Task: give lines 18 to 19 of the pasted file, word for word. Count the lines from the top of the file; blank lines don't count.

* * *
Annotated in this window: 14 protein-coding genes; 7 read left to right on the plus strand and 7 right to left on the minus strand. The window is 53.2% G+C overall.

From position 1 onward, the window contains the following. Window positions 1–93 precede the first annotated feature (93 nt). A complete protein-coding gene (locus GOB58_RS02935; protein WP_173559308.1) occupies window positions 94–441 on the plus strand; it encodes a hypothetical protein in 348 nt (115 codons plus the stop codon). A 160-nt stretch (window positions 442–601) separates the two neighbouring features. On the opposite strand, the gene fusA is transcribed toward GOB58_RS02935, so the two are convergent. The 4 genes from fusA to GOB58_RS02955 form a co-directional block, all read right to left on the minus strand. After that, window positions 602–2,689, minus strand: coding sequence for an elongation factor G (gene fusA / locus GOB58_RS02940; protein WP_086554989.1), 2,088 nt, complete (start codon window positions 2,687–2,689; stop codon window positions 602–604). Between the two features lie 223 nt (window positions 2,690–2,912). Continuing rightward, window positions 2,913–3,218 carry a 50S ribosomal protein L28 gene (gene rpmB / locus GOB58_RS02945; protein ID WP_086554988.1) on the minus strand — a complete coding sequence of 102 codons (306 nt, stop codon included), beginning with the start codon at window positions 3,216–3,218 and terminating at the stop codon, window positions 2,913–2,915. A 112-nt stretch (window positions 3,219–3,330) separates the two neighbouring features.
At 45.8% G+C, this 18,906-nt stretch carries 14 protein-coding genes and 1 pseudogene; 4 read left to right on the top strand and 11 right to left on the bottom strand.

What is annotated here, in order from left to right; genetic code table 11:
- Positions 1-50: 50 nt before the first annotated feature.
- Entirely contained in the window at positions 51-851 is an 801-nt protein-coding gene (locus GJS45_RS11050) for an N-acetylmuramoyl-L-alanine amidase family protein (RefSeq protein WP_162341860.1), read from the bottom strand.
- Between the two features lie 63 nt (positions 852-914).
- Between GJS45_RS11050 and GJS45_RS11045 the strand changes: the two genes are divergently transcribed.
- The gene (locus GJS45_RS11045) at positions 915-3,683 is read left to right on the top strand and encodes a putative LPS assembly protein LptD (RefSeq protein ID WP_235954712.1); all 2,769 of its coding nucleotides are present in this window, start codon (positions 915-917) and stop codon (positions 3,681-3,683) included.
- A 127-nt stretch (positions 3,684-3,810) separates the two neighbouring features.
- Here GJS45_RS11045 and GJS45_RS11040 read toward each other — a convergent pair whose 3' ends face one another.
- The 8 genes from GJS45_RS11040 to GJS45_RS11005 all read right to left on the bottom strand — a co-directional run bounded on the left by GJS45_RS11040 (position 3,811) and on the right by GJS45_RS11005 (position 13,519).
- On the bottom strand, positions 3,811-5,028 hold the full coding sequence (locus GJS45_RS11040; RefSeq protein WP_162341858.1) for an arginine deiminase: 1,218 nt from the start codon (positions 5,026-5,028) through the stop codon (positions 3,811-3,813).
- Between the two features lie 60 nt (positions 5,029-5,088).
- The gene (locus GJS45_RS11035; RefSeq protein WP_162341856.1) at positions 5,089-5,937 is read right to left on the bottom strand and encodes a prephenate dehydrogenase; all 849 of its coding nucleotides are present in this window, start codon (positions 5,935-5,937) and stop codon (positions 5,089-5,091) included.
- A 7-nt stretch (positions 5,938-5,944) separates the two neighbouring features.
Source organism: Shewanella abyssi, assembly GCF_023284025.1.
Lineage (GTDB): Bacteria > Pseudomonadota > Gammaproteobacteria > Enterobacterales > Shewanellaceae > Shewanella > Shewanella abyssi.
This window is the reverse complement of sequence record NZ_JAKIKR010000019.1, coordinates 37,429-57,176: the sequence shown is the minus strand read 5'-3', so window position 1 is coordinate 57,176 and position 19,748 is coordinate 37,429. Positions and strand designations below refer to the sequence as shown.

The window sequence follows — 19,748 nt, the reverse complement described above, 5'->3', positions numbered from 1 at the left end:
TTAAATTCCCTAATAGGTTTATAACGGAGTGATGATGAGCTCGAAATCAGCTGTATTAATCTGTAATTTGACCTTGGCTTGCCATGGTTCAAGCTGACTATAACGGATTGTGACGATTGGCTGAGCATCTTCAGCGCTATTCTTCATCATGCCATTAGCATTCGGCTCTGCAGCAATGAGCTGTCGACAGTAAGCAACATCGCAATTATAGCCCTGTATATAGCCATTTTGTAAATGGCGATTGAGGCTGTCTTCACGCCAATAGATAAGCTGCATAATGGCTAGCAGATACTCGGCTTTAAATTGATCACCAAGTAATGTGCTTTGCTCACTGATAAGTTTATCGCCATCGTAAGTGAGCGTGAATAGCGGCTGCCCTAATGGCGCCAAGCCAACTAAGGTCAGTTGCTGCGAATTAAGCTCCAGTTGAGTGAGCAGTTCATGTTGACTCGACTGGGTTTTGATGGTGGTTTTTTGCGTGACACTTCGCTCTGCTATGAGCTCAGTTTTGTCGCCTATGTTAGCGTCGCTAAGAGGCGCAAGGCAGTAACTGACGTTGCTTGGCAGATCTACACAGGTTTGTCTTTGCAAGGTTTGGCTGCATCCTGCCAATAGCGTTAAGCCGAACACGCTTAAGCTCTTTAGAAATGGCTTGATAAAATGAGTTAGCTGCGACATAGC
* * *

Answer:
Lineage (GTDB): Bacteria > Pseudomonadota > Gammaproteobacteria > Enterobacterales > Shewanellaceae > Shewanella > Shewanella abyssi.
This window is the reverse complement of sequence record NZ_JAKIKR010000019.1, coordinates 37,429-57,176: the sequence shown is the minus strand read 5'-3', so window position 1 is coordinate 57,176 and position 19,748 is coordinate 37,429. Positions and strand designations below refer to the sequence as shown.